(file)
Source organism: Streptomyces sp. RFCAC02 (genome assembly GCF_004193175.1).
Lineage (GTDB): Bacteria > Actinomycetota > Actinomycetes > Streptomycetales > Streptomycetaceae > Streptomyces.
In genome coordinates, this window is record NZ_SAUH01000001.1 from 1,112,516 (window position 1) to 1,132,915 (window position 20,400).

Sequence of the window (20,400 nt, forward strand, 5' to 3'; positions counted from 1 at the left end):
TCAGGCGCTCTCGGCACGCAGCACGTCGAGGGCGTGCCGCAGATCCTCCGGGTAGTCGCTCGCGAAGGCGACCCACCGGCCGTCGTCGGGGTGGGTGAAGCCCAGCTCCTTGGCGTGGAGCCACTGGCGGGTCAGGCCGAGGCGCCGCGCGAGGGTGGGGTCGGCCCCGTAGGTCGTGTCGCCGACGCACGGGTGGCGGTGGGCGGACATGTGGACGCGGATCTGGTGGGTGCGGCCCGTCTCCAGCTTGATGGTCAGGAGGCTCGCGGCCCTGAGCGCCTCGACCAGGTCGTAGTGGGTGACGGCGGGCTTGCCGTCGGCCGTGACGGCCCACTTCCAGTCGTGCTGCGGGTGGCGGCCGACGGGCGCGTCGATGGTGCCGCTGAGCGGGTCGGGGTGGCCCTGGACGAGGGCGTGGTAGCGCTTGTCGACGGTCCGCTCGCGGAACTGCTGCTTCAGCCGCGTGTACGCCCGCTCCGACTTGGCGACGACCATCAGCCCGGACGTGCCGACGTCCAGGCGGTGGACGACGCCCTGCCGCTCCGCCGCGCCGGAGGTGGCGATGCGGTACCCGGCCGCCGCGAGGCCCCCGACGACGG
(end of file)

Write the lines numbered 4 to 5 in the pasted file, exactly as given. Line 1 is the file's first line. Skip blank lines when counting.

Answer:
Sequence of the window (20,400 nt, forward strand, 5' to 3'; positions counted from 1 at the left end):
TCAGGCGCTCTCGGCACGCAGCACGTCGAGGGCGTGCCGCAGATCCTCCGGGTAGTCGCTCGCGAAGGCGACCCACCGGCCGTCGTCGGGGTGGGTGAAGCCCAGCTCCTTGGCGTGGAGCCACTGGCGGGTCAGGCCGAGGCGCCGCGCGAGGGTGGGGTCGGCCCCGTAGGTCGTGTCGCCGACGCACGGGTGGCGGTGGGCGGACATGTGGACGCGGATCTGGTGGGTGCGGCCCGTCTCCAGCTTGATGGTCAGGAGGCTCGCGGCCCTGAGCGCCTCGACCAGGTCGTAGTGGGTGACGGCGGGCTTGCCGTCGGCCGTGACGGCCCACTTCCAGTCGTGCTGCGGGTGGCGGCCGACGGGCGCGTCGATGGTGCCGCTGAGCGGGTCGGGGTGGCCCTGGACGAGGGCGTGGTAGCGCTTGTCGACGGTCCGCTCGCGGAACTGCTGCTTCAGCCGCGTGTACGCCCGCTCCGACTTGGCGACGACCATCAGCCCGGACGTGCCGACGTCCAGGCGGTGGACGACGCCCTGCCGCTCCGCCGCGCCGGAGGTGGCGATGCGGTACCCGGCCGCCGCGAGGCCCCCGACGACGG